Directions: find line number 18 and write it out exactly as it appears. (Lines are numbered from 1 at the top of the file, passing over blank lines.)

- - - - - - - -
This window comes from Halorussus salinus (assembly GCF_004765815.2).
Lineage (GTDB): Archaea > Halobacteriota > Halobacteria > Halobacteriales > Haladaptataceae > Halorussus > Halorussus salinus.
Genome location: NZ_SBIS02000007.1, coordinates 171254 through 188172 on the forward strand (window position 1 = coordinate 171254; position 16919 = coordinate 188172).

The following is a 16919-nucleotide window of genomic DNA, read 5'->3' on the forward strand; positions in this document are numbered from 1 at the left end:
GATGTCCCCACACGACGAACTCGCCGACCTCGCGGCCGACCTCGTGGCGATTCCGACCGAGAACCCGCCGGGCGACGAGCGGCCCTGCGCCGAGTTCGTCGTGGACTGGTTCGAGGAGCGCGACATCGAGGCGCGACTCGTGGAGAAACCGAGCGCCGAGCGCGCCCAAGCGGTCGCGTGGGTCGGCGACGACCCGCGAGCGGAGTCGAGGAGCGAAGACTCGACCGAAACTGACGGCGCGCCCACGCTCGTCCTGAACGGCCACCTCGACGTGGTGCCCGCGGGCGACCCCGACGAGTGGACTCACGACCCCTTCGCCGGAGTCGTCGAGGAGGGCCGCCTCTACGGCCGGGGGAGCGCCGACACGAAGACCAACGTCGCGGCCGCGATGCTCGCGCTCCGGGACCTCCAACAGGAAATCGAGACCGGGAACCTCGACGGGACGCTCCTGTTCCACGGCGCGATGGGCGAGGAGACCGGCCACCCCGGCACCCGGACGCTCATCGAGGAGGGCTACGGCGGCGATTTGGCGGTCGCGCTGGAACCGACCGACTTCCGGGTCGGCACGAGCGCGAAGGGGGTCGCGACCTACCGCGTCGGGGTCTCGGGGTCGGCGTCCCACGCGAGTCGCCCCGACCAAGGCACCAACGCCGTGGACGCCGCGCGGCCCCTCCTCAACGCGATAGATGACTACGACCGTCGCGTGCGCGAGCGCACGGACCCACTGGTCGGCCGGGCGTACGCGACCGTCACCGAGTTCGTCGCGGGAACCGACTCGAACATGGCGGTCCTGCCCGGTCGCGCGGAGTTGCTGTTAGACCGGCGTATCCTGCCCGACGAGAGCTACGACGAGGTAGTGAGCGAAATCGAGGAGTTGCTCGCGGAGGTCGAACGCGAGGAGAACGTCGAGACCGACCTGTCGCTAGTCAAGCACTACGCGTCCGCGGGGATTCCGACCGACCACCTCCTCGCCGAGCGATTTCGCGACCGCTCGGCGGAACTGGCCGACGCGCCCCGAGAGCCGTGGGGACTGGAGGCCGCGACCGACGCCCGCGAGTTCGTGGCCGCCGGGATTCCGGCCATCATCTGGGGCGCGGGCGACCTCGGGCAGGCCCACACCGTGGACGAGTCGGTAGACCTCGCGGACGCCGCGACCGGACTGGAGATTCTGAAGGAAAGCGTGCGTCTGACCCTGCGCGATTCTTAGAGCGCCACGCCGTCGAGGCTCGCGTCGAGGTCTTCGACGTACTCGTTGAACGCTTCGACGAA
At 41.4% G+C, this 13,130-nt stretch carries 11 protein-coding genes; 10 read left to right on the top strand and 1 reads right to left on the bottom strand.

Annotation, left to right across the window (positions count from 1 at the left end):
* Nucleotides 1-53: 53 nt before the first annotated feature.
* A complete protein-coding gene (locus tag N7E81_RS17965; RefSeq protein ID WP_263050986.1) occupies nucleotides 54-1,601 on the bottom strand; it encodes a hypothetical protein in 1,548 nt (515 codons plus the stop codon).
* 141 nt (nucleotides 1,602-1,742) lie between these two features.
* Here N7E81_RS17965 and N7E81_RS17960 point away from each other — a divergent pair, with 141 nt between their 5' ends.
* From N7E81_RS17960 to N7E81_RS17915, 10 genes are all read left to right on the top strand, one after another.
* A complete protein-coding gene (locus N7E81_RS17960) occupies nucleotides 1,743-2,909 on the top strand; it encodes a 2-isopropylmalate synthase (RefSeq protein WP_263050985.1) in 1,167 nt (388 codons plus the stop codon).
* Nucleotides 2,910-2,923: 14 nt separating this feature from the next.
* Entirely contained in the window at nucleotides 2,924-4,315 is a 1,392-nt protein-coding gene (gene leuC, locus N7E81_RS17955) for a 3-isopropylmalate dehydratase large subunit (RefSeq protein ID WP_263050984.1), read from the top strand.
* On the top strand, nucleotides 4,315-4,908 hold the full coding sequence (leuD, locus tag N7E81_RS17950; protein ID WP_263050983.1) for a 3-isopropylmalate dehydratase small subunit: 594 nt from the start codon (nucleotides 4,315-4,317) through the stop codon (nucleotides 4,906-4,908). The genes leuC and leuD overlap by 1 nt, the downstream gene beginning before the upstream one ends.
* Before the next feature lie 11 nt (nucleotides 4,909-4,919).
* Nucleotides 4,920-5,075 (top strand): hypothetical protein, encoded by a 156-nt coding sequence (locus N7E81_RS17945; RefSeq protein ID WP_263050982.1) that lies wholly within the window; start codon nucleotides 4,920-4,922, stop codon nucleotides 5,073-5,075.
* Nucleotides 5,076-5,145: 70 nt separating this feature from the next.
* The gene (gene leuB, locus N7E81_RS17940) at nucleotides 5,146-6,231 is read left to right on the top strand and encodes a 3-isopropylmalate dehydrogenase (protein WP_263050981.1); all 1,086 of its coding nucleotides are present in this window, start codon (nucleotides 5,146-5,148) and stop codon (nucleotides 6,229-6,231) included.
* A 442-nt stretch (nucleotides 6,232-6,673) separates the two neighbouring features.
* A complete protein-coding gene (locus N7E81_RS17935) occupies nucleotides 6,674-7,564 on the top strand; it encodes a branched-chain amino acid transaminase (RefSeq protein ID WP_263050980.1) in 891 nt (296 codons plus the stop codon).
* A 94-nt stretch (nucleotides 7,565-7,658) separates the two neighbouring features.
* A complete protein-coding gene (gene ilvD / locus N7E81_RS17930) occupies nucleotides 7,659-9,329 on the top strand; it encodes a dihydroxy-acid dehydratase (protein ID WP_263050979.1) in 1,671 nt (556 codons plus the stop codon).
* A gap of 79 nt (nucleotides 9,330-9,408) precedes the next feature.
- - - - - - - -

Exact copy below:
* Nucleotides 4,920-5,075 (top strand): hypothetical protein, encoded by a 156-nt coding sequence (locus N7E81_RS17945; RefSeq protein ID WP_263050982.1) that lies wholly within the window; start codon nucleotides 4,920-4,922, stop codon nucleotides 5,073-5,075.